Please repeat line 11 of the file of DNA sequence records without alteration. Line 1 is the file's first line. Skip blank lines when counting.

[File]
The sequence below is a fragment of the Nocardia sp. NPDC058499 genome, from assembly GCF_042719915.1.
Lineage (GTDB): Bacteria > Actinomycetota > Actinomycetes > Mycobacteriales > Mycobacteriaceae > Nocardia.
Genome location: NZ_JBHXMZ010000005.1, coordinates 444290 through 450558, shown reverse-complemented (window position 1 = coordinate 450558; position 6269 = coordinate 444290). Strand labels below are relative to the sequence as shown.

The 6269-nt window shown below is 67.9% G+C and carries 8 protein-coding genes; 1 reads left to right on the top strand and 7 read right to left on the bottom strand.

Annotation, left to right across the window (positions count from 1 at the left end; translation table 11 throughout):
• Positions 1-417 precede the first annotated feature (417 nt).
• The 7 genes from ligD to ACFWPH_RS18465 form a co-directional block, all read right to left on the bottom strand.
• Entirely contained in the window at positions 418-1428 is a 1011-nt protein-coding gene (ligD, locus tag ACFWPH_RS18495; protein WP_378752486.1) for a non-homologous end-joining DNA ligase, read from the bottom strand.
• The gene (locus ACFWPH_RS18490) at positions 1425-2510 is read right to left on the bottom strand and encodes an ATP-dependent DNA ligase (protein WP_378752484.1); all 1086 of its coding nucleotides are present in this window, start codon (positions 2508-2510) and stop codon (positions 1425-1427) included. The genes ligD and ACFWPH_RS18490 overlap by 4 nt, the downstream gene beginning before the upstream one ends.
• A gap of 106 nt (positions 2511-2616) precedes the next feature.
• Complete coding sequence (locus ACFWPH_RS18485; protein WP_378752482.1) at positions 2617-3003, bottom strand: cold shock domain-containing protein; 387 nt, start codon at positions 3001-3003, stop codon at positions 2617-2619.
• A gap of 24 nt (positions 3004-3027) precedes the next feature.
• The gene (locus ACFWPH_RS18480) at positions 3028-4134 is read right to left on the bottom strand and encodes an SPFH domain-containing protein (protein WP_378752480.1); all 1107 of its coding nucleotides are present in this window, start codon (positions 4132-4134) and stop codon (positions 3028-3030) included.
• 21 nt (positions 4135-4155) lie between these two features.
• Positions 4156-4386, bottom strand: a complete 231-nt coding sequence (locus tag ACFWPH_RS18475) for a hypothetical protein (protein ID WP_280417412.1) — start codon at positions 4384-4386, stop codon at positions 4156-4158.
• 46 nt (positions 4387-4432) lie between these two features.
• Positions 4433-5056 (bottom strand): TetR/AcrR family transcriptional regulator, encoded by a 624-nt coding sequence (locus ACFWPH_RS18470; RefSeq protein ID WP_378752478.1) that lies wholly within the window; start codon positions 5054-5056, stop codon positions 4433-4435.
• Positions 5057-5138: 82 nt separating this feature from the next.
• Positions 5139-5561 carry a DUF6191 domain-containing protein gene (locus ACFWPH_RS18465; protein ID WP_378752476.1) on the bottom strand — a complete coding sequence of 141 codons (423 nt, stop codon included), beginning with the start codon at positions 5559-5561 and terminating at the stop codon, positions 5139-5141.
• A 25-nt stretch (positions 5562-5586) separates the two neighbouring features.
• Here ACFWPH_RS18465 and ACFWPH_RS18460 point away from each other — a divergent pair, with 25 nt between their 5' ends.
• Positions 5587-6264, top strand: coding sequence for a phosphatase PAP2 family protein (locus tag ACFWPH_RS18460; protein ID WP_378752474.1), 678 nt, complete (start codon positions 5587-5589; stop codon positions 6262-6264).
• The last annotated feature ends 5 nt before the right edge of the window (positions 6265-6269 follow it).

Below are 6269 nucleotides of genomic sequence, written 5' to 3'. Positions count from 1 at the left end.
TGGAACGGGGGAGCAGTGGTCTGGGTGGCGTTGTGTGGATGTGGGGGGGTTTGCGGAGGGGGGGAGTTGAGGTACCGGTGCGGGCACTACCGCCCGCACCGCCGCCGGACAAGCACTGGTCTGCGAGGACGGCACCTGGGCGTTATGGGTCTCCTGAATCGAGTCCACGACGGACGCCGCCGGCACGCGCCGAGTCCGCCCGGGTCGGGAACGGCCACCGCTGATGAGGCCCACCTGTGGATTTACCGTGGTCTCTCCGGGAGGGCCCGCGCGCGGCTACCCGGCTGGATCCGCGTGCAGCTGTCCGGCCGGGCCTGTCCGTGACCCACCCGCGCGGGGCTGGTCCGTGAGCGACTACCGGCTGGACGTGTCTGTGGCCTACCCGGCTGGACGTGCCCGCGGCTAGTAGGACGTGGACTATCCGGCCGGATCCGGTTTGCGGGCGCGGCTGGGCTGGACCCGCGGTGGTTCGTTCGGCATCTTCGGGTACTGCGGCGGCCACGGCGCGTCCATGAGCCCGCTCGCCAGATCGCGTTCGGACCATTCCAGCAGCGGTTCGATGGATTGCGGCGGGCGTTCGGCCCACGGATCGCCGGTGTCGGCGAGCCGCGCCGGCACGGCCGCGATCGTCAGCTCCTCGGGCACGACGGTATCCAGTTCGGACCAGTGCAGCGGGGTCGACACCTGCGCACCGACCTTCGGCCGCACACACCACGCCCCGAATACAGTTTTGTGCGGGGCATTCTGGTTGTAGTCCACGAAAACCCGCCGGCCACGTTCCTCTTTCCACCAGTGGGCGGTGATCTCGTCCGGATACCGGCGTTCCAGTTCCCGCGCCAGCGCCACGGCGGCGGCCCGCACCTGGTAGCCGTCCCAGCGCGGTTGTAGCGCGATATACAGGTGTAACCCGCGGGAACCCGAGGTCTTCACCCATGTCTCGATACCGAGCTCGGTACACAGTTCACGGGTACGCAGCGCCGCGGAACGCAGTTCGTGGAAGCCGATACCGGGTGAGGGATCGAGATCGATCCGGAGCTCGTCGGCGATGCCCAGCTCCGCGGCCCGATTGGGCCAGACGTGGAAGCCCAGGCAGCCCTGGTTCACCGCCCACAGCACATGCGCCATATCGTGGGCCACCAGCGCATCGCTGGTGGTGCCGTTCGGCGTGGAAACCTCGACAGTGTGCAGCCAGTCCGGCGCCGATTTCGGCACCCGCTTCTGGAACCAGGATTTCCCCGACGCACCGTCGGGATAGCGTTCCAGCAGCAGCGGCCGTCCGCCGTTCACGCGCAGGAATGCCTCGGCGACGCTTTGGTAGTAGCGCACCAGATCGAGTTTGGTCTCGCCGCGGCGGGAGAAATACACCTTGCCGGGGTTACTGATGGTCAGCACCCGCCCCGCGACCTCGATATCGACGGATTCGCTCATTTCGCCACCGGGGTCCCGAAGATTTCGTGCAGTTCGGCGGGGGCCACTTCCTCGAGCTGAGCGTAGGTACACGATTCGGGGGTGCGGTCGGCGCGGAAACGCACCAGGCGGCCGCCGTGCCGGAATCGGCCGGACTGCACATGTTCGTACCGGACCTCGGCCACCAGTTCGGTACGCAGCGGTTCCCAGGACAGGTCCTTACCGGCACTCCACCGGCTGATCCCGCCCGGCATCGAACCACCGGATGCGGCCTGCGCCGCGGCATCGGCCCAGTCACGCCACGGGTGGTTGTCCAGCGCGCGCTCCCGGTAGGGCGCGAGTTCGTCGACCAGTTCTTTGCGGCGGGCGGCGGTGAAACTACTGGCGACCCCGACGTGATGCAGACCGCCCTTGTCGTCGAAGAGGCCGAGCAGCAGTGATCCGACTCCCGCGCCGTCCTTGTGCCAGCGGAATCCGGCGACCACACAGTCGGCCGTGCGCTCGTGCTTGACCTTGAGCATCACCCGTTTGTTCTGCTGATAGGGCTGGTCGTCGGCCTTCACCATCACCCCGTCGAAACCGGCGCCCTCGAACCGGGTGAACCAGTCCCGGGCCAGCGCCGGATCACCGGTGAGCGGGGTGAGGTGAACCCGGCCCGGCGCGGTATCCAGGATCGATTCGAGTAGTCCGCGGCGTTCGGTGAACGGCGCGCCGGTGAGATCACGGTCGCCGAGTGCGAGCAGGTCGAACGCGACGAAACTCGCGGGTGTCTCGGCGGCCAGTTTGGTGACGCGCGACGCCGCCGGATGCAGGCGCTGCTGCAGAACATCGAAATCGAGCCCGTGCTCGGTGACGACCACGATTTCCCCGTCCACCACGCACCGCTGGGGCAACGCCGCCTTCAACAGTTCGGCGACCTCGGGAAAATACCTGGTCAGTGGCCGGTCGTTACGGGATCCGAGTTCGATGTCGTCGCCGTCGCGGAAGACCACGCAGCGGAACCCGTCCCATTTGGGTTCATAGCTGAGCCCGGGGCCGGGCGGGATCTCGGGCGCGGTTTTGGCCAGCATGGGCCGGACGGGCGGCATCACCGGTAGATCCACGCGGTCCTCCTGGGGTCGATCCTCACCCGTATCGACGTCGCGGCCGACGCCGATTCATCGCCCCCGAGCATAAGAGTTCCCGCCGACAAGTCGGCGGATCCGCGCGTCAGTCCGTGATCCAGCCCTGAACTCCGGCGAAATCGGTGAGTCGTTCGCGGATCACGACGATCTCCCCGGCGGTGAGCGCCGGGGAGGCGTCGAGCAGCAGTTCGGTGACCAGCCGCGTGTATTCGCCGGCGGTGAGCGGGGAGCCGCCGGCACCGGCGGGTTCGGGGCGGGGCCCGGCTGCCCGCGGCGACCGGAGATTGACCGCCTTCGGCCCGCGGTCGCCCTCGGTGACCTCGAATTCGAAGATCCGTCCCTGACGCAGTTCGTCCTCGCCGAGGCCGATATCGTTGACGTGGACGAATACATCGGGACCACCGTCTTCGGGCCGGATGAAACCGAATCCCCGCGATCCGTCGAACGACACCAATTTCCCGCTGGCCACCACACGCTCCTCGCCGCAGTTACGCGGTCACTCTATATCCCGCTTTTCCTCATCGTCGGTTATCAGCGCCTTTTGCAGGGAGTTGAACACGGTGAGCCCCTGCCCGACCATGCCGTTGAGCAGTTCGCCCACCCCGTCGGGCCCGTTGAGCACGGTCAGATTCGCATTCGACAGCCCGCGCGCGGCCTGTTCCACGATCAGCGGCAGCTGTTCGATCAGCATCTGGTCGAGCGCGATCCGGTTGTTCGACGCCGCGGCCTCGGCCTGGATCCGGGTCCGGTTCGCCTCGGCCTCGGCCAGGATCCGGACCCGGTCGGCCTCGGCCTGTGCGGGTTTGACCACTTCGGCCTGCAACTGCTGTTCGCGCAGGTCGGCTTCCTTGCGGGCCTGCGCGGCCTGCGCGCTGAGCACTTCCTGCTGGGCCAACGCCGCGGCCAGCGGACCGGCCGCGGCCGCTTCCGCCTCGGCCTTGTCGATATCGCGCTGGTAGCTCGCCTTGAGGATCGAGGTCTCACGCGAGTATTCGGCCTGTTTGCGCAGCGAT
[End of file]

• Complete coding sequence (locus ACFWPH_RS18485; protein WP_378752482.1) at positions 2617-3003, bottom strand: cold shock domain-containing protein; 387 nt, start codon at positions 3001-3003, stop codon at positions 2617-2619.